You’ve really touched on something I’ve been thinking about lately with de-centering the story from Ted to any of the other characters, especially female characters. Maybe one day I’ll be able to write a piece about Rebecca and Keeley, a fascinating dynamic that packs a major punch in understanding the feminine — but also, vitally, the masculine as it presents in someone outside of the male characters. You’re quite right in calling Ted the Call. It was difficult for me to see how Ted himself changed over the course of the first season, rather he was a catalyst for change in others. I’m about to start season 2, and I expect to see some development there for him.August 25, 2021 at 3:46 pm in reply to: The Power of Tenderness: Ted Lasso, Grail Hero,” with Gabrielle Basha” #74226
Well, I can’t deny that Ted has some real cringe-y turns of phrase! He’s a comedic character, after all, definitely a caricature of the type of person we might admire in real life. Either way, to your point around judgment: Ted isn’t judging people, but situations. Judgement is very important, as in use-your-best. Ted encourages us to reserve your judgement of people, and assume good will when possible. (When not possible, completely hustle them at darts.)
You bring up a great point around kindness and strength, and if I had more space in my piece I would have loved to compare the kindness of Ted with the kindness of a totally different character: Roy Kent.
Roy is a great example of a character who is kind but not nice. He’s angry, he’s guarded, but as the captain of the team, he also looks out for his players – even the kit man, Nathan, who’s being bullied by other players. He’s furious Ted isn’t handling the situation, and so stands up to Jamie (the perfect example of this toxicity I’m talking about) to get the team to fall in line.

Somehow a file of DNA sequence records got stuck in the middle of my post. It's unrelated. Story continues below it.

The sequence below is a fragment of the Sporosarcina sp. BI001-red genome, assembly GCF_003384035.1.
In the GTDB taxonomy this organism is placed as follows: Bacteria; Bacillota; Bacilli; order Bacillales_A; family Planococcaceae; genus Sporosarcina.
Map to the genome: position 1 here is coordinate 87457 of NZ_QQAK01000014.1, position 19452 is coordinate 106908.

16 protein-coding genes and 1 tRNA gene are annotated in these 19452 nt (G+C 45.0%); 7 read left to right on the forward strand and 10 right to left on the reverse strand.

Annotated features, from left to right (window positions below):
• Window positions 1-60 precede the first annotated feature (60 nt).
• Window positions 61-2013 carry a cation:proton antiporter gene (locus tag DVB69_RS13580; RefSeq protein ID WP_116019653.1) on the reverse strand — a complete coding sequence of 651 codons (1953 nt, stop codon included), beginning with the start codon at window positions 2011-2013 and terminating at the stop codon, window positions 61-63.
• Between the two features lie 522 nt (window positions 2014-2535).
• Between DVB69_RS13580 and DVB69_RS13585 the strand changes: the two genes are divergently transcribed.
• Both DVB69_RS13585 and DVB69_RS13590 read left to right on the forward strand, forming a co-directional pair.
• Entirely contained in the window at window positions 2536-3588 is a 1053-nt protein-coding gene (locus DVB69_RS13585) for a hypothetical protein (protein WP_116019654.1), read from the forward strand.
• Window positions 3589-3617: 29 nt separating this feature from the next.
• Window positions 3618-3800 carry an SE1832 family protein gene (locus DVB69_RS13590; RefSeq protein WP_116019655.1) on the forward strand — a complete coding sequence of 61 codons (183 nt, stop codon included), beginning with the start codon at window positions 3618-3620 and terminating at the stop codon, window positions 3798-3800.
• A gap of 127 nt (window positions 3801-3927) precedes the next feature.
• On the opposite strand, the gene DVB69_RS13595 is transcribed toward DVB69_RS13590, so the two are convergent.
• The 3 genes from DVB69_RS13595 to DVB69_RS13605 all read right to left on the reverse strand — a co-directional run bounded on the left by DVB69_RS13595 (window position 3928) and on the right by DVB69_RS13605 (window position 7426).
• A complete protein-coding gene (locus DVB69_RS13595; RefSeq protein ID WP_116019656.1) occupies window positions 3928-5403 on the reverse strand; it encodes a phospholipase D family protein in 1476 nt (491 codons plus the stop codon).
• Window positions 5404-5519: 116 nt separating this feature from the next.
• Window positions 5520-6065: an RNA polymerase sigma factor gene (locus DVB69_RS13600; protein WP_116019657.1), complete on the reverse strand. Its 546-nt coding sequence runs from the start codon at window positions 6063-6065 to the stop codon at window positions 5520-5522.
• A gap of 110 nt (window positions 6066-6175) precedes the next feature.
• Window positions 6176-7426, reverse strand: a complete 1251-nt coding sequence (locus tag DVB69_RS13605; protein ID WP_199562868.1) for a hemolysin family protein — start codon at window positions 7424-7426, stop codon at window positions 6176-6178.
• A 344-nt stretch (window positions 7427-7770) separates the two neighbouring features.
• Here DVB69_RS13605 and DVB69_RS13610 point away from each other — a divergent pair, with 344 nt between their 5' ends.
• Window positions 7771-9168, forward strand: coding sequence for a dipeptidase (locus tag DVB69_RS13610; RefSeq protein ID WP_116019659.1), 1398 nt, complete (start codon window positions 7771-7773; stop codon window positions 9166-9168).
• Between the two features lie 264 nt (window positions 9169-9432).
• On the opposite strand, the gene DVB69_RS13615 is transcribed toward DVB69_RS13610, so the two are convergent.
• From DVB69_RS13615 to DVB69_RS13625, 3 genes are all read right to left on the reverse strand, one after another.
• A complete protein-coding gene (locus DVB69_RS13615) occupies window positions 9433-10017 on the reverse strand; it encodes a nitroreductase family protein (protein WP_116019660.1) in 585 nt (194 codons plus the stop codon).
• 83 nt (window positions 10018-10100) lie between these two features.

A lot of toxicity is based in fear. Jamie reveals he’s competitive and aggressive because his father literally beat these qualities into him, telling him it’s the only way to be a man. This doesn’t only hurt Jamie as an individual, but the entire team suffers when he puts his ego first. In fact, when he’s playing for Manchester (Man City! Fantastic pun there) and does pass the ball to a teammate, it results in a goal and Man City taking the game. Ted comes to congratulate him (an honorable thing to do after his team has lost) and sees Jamie being berated by his father for passing the ball – even though it won his team the match.
What’s the risk inherent in passing the ball? Why be so concerned about “looking weak”? What’s the fear here? The toxic masculine must remain on top, untouchable, or risk falling lower in the pecking order and being pecked themselves, even if this isn’t a risk in their environment.August 24, 2021 at 9:19 pm in reply to: The Power of Tenderness: Ted Lasso, Grail Hero,” with Gabrielle Basha” #74232
I think I get what you’re saying, @drewie. Let me know if I’m off base.
You’re right about the world being unforgiving; most people don’t get a second shot at the Grail Castle. There is a cost to choosing kindness over competition, and we get the chance to make that choice over and over every day. I don’t expect that being tender means being naive; Ted said to “be like the goldfish” and forget past hurt, which feels naive. He also says to “be curious, not judgmental,” and “do the right-est thing,” which are both much closer sentiments to the one I hope readers take away from this essay. There are lots of reasons, situational and institutional, that allow Ted to come out ahead. If all of us bent a bit more and had that same compassion for ourselves and others, we may be surprised what would happen.
To be blunt, “nice guys” don’t finish last because they’re nice, but because it’s a quality that isn’t valued in our society as much as competitiveness, power, and rugged individualism. (Note: this is a totally different conversation if we talk about “nice guys” in the romantic sphere, so please take all of the above as regarding more concrete endeavors! I’m talking specifically of career here, based on what we see of Ted and Parcival’s aspirations.)August 24, 2021 at 9:09 pm in reply to: The Power of Tenderness: Ted Lasso, Grail Hero,” with Gabrielle Basha” #74233